If you thought it is only adults that can fight the increasing malnutrition, you are wrong. This is because children in Kitgum District have gone a step a head after being trained to identify the sick babies who are then taken to hospital for free medication, writes Flavia Nalubega:-
Ms Pauline Acop, 35, from Namokora Village in Kitgum District is a widow who has struggled through thick and thin to raise her three daughters. Her husband died when the children were still tender.
In the backyard on her only small piece of land, she grows millet to sustain the family. This is indeed evidence that the family has a mono meal- millet for breakfast (Porridge), lunch and supper, no other food.
Her daughters, although now looking a little healthier, appear malnourished. The youngest, Peace, seven months, is the most affected.
“She is actually improving. She has always been a weak baby since birth, falling sick all the time but now she is better,” Ms Acop says.
This is the state of some children (less than three years) in Kitgum and the entire northern region. For every 10 babies in the region, one is malnourished. This too applies to the entire country whose acute malnutrition state is at 6 per cent.
Dr Robert Mwadime, a nutrition specialist and senior adviser in Food and Nutrition Technical Assistance (FANTA-2), says malnutrition comes as a result of lack of nutrients for proper development and health. “While some can be malnourished for a short period, others suffer from continual malnutrition (acute), getting sick and even dying,” he says.
The causes are...
Malnutrition is caused by poor feeding habits like mono-diet, not having enough food, poor care for the infants due to early and un-spaced pregnancies and intense diarrhea. In the north, it is mainly caused by early and frequent pregnancies, poverty, culture of denying children some foods and feeding children on one dish.
Ms Acop says the life of her little girl changed four months ago when she started accessing free drugs and free baby food at the nearby health centre. This was on the advice of nutrition stars - primary school-going children - one of them her eldest daughter Millie who have been trained in health issues.
“One day my daughter returned from school and told me she wanted to diagnose Peace and find out if she was malnourished. She said she had been taught how to do it at school and using a paper (map tape), she measured her hand, after which she told me the baby was malnourished and would die if I did not treat her,” Ms Acop narrates.
Milly referred her mother to a teacher at school. She was given a ticket to enable her access health experts at no cost. At Namokora Health Centre, Ms Acop’s baby was treated, given free drugs and free plumpynut- baby paste which is a combination of peanut butter, vegetable fats, sugar, milk powder and proteins. Since then, the baby has been improving steadily, is a little can even play. The mother is a jolly woman now.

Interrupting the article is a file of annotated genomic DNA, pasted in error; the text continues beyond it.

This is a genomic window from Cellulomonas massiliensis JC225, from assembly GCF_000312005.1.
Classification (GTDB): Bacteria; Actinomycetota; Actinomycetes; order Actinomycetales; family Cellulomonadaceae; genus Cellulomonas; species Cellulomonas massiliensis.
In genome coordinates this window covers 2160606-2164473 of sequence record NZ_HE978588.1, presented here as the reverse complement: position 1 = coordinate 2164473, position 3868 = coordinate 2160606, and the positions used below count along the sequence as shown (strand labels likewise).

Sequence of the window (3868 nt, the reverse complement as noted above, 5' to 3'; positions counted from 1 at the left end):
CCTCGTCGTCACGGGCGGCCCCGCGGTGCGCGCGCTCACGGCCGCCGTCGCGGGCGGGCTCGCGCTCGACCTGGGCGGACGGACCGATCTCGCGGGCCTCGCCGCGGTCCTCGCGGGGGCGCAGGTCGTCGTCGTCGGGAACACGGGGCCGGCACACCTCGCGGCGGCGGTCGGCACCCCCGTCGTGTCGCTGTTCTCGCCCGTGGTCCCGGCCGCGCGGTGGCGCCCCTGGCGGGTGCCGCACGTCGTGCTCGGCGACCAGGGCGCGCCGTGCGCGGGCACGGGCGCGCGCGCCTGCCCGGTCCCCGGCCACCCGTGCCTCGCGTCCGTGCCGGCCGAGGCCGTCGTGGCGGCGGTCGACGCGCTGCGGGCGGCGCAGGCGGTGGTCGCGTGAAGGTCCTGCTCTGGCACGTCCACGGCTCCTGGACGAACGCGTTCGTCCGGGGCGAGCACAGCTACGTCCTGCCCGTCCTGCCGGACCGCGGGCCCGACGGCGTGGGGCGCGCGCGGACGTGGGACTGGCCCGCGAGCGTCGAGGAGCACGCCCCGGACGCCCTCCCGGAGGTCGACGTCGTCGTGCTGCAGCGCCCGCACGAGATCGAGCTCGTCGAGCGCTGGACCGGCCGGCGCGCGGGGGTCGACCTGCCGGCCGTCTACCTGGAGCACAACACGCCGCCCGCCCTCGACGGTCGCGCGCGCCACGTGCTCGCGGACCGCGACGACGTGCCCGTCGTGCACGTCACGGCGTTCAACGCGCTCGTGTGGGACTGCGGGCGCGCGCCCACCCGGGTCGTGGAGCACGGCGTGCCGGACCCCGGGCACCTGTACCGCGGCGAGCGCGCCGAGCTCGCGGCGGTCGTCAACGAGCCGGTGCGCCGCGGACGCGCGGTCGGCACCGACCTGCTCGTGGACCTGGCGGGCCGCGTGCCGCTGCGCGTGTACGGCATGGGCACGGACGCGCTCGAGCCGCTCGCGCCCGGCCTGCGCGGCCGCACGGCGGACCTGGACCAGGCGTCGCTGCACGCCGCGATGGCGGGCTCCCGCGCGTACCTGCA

Food and Nutrition Technical Assistance – a USAID project - has embarked on fighting malnutrition among infants three years and below. This is being done through the Nutrition Star Programme, a new drive in Kitgum District. The stars are girl guides and scouts in 40 primary schools of who were given an intense training in health issues particularly in how to detect malnutrition among children.
They use a map tape which they turn around the hand of a baby. On it there are markings of red, yellow and green. Red stands for acute malnutrition which, if not treated could lead to death, yellow for moderate malnourishment while green is for a healthy baby.
The children go out to the communities and test babies. Where they find malnourished babies, the girls offer tickets to the mothers to enable them access free medication at health centres and hospitals.
The food-plumpy nut is a joint effort of the government and World Food Programme. In Kitgum it can be accessed at St. Joseph’s Hospital where feeding centres have been designed for mothers to feed their babies.
“We make sure that mothers who bring their babies for treatment access free food and feed the babies from here in the feeding centres. We set such rules because some mothers would eat the food instead of feeding the children and some would feed them in excess without following the prescriptions,” Dr Terence Acaye, the nutritional coordinator in the infant section of St. Joseph’s Hospital, says. He says the mothers who turn up for this kind of food have since increased.
Why school children then?
Dr Mwadime says they chose to train children so that they supplement the VHTs. “VHTs often ask for big incentives to do the work yet there is no demarcated salary for them. They also need bicycles to ease their movement,” he adds.
He says with the school children, all this is not needed. “We train 40 children in each school and these go out and test the children willingly. They do not need any pay but just a few incentives in form of pens, mathematical sets, books which are affordable and sustainable,” Dr Mwadime says.
However, the stars in their struggle to eliminate malnutrition from the communities have faced a number of challenges. Claudia Lamunu (P.6) of Kakong Primary School in Namokora Village says some mothers chase her away saying she is young.
“They say that I’m not a doctor and I’m young, I do not know what I’m doing. They chase me away. Some babies cry when they see the map tape because they think it is an injection syringe,” she says.
The programme is a pilot scheme and there is hope that it will spread out to all the districts in the north to wipe malnutrition out of the region if more funds are provided. It is spearheaded by FANTA-2, Uganda Girl Guides Associations, Uganda Scouts Association, and Mercy Corps.